They were lucky to have both their hands. The injuries in the mills were horrific. Missing fingers and limbs were common.
A lot of cotton pickers could earn more money by playing and singing the Blues, or making Moonshine. They were paid a dollar a day for cotton picking. They could collect two dollars a day in donations from playing the Blues, and five dollars a day from selling Moonshine.
Although slavery was finally abolished in 1865, the cotton pickers had no choice. They had to work or they could be arrested off the street and thrown in jail, until the 1960s. They had to stay in their own area, and weren’t allowed to cross the railway track into the town where the white man’s mansions are.
A lot of them were known as sharecroppers, owning a small area of land. They had to pay a large percentage of their profits to their boss.
The commissaries, the general stores, allowed them credit to buy seed, tools, etc. then charged them high interest rates.
In Lancashire, children were cruelly exploited. They were forced to work long hours for a pittance. Their starving families often needed their money to survive. A lot of them sold their own children for 75p.
The child slave trade was a scandal, long after slavery was abolished in 1833. The mill owners could buy children from the workhouses and orphanages from as little as £5 each.
In the notorious Forks of the Road Slave Market in Natchez, Mississippi, slaves were sold from $400, rising up to $1,200 during the Civil War.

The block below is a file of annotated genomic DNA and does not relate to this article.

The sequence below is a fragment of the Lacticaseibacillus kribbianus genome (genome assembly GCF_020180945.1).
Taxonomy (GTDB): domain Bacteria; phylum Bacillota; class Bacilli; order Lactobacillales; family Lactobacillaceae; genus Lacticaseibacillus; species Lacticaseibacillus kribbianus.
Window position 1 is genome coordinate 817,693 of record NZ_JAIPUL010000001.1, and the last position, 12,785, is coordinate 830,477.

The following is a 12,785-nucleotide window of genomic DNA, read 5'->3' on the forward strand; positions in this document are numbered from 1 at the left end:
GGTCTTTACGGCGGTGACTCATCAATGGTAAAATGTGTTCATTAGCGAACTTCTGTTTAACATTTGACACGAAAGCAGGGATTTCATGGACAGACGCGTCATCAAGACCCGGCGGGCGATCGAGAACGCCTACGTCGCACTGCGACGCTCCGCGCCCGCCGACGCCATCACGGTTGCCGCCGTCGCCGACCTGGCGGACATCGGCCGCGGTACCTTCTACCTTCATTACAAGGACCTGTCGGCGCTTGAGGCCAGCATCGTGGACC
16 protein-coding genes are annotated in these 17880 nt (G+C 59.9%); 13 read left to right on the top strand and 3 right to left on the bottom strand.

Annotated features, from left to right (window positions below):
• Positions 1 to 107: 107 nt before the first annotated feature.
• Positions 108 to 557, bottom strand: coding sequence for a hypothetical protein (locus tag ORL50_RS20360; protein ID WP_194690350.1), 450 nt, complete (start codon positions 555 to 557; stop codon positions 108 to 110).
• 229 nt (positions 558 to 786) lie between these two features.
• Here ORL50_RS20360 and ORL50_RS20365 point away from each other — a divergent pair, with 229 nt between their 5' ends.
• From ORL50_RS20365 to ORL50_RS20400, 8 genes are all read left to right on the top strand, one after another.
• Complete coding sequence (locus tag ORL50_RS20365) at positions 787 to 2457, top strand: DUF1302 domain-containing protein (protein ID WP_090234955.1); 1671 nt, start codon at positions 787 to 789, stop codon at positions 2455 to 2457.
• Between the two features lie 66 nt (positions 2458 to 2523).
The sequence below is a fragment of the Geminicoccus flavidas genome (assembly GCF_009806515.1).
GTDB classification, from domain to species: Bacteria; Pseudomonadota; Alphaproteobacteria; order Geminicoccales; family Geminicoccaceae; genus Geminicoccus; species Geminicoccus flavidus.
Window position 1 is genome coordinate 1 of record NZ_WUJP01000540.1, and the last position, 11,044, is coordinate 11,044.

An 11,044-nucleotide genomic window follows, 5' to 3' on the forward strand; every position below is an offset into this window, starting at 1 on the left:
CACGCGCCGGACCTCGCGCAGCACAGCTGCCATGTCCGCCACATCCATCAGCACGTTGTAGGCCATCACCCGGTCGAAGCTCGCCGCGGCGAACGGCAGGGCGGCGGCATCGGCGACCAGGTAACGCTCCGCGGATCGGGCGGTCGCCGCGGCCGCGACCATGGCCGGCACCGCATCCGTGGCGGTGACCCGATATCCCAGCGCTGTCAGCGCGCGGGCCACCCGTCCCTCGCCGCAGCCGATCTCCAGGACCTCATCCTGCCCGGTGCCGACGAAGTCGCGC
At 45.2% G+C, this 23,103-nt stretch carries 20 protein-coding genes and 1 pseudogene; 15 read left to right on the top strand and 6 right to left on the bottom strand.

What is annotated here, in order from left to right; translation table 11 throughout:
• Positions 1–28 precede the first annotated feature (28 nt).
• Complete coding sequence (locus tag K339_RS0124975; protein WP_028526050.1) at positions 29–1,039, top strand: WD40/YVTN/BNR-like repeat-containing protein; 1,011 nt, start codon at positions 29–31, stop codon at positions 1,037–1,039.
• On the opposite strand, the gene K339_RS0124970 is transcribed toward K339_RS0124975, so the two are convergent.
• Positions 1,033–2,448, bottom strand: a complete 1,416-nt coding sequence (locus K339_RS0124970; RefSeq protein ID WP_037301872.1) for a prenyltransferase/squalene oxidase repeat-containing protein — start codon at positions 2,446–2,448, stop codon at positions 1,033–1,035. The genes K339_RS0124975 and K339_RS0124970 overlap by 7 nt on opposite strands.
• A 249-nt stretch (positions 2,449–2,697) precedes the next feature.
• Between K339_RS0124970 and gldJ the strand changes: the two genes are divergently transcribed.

Children in the UK, aged as young as seven were manacled round the ankles and forced to work in the mills around 16 hours a day, without a break. Many of them were deformed through standing up too long. If they fell asleep, they were dragged to their feet and their heads were often ducked in a tank of cold water.
They were beaten constantly, often to death. They were locked up at night so that they couldn’t run away.
Small children were ideal for working as scavengers. They had to crawl under the looms to sweep up the cotton waste. If they raised their heads, they could get tangled in the machines.
A young girl called Mary Richards caught her apron in the weaving machine. It sucked her in, spun her round and round, and she came out in bits. She wasn’t the only one.
Stripping the full spools from the spinning jenny was another job given to the children. Their fingers were bruised and skinned by the revolving spools.
If a worker had an accident, their wages were stopped. There was no medical treatment supplied and they received no compensation.
In 1842 a German visitor saw so many people in the streets of Manchester without arms and legs that he said it was like living in the midst of an army just returned from a campaign.
The Mississippi cotton slaves usually received medical treatment if they needed it. When they retired they still lived with their families, who often grew vegetables in their gardens.
The Lancashire Cotton Famine lasted from1861-65, caused by the American Civil War. A lot of the slaves ran off to join the northern States’ Union army. They were paid less than the white soldiers, but they were free!